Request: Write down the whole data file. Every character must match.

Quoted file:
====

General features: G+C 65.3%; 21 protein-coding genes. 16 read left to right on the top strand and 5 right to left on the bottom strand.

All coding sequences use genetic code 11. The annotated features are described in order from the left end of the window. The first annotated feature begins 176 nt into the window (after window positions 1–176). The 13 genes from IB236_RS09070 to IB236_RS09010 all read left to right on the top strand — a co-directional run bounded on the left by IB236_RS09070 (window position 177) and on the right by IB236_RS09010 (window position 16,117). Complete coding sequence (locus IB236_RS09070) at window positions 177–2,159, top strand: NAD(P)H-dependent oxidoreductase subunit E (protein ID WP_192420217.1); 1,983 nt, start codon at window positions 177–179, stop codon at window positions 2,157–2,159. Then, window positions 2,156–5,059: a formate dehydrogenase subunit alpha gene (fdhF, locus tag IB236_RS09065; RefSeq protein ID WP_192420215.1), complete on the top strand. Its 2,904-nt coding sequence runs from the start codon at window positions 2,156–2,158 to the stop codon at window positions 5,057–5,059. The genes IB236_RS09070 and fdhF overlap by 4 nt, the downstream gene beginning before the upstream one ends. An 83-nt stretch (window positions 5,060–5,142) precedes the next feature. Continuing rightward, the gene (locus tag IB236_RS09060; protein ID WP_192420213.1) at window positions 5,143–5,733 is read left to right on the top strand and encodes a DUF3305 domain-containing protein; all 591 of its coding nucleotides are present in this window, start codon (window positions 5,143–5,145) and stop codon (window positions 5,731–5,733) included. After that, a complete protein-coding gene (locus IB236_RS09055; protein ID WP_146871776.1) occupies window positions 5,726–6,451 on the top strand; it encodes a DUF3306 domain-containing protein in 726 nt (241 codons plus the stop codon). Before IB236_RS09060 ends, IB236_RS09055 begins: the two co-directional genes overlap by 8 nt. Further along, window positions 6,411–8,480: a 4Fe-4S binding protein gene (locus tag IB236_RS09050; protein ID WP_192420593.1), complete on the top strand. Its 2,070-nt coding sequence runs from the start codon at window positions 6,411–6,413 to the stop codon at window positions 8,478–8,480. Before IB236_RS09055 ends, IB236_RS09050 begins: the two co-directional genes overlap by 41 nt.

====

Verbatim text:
General features: G+C 65.3%; 21 protein-coding genes. 16 read left to right on the top strand and 5 right to left on the bottom strand.

All coding sequences use genetic code 11. The annotated features are described in order from the left end of the window. The first annotated feature begins 176 nt into the window (after window positions 1–176). The 13 genes from IB236_RS09070 to IB236_RS09010 all read left to right on the top strand — a co-directional run bounded on the left by IB236_RS09070 (window position 177) and on the right by IB236_RS09010 (window position 16,117). Complete coding sequence (locus IB236_RS09070) at window positions 177–2,159, top strand: NAD(P)H-dependent oxidoreductase subunit E (protein ID WP_192420217.1); 1,983 nt, start codon at window positions 177–179, stop codon at window positions 2,157–2,159. Then, window positions 2,156–5,059: a formate dehydrogenase subunit alpha gene (fdhF, locus tag IB236_RS09065; RefSeq protein ID WP_192420215.1), complete on the top strand. Its 2,904-nt coding sequence runs from the start codon at window positions 2,156–2,158 to the stop codon at window positions 5,057–5,059. The genes IB236_RS09070 and fdhF overlap by 4 nt, the downstream gene beginning before the upstream one ends. An 83-nt stretch (window positions 5,060–5,142) precedes the next feature. Continuing rightward, the gene (locus tag IB236_RS09060; protein ID WP_192420213.1) at window positions 5,143–5,733 is read left to right on the top strand and encodes a DUF3305 domain-containing protein; all 591 of its coding nucleotides are present in this window, start codon (window positions 5,143–5,145) and stop codon (window positions 5,731–5,733) included. After that, a complete protein-coding gene (locus IB236_RS09055; protein ID WP_146871776.1) occupies window positions 5,726–6,451 on the top strand; it encodes a DUF3306 domain-containing protein in 726 nt (241 codons plus the stop codon). Before IB236_RS09060 ends, IB236_RS09055 begins: the two co-directional genes overlap by 8 nt. Further along, window positions 6,411–8,480: a 4Fe-4S binding protein gene (locus tag IB236_RS09050; protein ID WP_192420593.1), complete on the top strand. Its 2,070-nt coding sequence runs from the start codon at window positions 6,411–6,413 to the stop codon at window positions 8,478–8,480. Before IB236_RS09055 ends, IB236_RS09050 begins: the two co-directional genes overlap by 41 nt.